The Centre’s co-founder and first Executive Director, Dr. Burkhard Gnärig shared his excitement about the appointment: “I couldn’t have wished for a more experienced and better equipped successor”.

The International Civil Society Centre helps the world’s leading international civil society organisations maximise their impact for a sustainable and more equitable world. The Centre develops strategies for navigating change, scans the horizon for exciting opportunities, enables learning and cooperation among civil society organisations, supports them with developing effective leadership and promotes robust accountability. Based in Berlin, Germany, the Centre is a not-for-profit organisation owned by 15 of the world’s leading international civil society organisations.

For enquiries or further information, please contact Helene Wolf, Deputy Executive Director at hwolf@icscentre.org or +49 30 20 62 46 97 – 16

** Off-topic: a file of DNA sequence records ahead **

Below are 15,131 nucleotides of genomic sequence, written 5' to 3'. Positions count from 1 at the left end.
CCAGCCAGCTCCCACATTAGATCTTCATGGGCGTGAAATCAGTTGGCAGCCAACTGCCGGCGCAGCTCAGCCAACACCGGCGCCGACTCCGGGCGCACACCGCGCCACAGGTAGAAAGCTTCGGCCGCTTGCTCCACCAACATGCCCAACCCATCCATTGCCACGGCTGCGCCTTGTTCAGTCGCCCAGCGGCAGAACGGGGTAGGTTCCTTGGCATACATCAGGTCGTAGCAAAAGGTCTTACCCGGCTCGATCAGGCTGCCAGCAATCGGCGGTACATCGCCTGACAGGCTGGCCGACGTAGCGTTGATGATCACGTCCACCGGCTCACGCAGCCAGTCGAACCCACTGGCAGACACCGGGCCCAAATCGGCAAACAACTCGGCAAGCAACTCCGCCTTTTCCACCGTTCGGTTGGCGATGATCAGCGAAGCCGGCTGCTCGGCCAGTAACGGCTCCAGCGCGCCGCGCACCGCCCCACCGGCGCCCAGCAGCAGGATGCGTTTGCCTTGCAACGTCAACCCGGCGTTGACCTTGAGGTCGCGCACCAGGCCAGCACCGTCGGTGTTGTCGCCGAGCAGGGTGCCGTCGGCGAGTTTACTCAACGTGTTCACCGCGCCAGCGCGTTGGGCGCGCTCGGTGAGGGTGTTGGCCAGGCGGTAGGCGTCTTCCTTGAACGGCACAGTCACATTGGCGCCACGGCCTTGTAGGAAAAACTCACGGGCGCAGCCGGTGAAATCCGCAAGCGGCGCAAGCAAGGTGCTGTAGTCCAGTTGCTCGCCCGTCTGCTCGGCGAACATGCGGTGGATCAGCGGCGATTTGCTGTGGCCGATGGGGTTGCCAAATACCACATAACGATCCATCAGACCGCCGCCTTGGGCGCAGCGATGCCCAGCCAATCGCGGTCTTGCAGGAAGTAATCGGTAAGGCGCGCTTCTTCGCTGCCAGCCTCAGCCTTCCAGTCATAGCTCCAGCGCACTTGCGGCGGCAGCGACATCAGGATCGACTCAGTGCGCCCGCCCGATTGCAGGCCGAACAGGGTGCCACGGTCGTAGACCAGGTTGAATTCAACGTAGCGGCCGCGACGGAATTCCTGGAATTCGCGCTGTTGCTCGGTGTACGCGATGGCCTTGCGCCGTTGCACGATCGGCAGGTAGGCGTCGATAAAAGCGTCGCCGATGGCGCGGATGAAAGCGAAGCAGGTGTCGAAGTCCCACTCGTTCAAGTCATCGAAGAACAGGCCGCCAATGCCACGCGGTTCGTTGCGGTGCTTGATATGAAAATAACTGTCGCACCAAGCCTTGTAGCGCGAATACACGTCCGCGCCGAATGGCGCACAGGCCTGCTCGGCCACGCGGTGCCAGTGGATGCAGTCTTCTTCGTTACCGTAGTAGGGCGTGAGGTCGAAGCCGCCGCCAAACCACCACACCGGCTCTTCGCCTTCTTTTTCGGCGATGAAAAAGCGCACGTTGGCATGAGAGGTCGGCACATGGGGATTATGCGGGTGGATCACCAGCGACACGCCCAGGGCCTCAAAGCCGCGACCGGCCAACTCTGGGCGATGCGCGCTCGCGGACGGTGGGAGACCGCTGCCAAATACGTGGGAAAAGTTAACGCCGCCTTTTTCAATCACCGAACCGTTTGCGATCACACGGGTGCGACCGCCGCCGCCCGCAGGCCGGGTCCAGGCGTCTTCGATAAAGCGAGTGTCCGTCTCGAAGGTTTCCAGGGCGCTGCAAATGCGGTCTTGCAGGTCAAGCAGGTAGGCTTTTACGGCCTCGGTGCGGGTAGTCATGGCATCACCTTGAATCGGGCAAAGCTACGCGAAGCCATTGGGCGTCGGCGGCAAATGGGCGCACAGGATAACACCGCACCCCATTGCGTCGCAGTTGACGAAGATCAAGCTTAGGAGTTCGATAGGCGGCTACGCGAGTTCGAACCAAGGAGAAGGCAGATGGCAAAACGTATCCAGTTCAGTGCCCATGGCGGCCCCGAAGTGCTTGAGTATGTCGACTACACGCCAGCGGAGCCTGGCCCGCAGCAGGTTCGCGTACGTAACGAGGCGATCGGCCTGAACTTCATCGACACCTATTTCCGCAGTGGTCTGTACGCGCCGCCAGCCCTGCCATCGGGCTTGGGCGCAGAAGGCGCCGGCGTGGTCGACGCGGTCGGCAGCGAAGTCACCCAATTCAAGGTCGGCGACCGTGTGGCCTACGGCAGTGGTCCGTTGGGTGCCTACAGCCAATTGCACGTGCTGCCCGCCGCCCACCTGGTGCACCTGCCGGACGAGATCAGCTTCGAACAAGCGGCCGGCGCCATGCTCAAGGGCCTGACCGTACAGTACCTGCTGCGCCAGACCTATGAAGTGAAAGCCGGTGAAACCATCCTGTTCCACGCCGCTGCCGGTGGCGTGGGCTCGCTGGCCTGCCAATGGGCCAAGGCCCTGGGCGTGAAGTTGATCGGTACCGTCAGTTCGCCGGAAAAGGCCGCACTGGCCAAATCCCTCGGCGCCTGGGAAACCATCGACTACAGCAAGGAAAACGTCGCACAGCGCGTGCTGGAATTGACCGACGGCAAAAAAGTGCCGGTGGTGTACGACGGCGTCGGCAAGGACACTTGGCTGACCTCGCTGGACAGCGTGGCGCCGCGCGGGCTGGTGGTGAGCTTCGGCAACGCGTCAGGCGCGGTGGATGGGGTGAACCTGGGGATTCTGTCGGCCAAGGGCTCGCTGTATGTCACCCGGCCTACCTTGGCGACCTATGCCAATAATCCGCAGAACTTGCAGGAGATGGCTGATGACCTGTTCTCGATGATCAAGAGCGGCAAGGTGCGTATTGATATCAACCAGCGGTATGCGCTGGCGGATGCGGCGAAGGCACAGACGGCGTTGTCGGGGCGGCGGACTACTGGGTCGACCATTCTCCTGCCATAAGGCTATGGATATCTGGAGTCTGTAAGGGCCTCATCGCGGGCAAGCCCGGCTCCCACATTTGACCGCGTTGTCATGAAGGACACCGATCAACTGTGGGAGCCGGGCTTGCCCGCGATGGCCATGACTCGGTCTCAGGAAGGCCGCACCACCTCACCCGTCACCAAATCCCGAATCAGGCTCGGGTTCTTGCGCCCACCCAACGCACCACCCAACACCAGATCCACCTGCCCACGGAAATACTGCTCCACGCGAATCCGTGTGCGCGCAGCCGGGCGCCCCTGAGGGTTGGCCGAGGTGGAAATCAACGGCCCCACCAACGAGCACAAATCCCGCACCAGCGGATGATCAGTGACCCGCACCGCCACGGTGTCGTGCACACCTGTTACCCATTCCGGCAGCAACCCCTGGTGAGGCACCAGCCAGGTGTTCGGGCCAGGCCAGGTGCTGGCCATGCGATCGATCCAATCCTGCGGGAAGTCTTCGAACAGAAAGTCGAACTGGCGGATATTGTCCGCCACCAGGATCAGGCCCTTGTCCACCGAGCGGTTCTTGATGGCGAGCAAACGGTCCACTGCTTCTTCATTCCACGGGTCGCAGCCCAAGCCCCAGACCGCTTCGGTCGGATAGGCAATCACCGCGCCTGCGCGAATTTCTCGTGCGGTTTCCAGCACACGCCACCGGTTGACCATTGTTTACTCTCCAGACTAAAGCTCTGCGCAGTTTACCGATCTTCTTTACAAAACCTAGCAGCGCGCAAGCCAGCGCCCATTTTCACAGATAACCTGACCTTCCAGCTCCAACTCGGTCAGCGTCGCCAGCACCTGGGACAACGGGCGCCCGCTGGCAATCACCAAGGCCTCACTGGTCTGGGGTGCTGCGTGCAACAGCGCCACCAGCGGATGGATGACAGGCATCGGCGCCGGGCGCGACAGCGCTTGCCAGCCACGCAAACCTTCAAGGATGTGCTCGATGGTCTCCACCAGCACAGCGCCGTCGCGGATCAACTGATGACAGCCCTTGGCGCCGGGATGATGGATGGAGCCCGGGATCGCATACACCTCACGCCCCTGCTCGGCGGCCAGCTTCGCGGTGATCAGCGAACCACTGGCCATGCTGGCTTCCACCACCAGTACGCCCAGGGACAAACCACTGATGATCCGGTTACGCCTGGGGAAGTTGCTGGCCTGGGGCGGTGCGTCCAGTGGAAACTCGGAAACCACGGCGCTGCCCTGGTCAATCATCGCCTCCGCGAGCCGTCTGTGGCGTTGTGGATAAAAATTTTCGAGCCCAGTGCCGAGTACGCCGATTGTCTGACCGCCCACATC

Thomas Howie

Communications Manager

International Civil Society Centre

Thomas joined the Centre in June 2017 as the Communications Coordinator. He is responsible for developing and implementing the Centre’s global communication strategy, as well as the Disrupt & Innovate platform – a place for civil society professionals and activists to discuss current innovations and future trends in the civil society sector. Prior to the Centre, Thomas worked for 5 years in the European Parliament firstly as the Digital and Social Media Coordinator for the Socialists and Democrats Group in the European Parliament, and then, after the 2014 European elections, for Jude Kirton-Darling and Paul Brannen as Head of Communications, where he worked on issues such as the EU-US trade deal, issues around Brexit and as a specialist on the Petitions Committee. Thomas graduated from Bristol University with BSci in Geographical Sciences and holds an MA in Peace Studies from the University of Bradford, where he completed research into the role of civil society in the post war peace settlement in northern Uganda.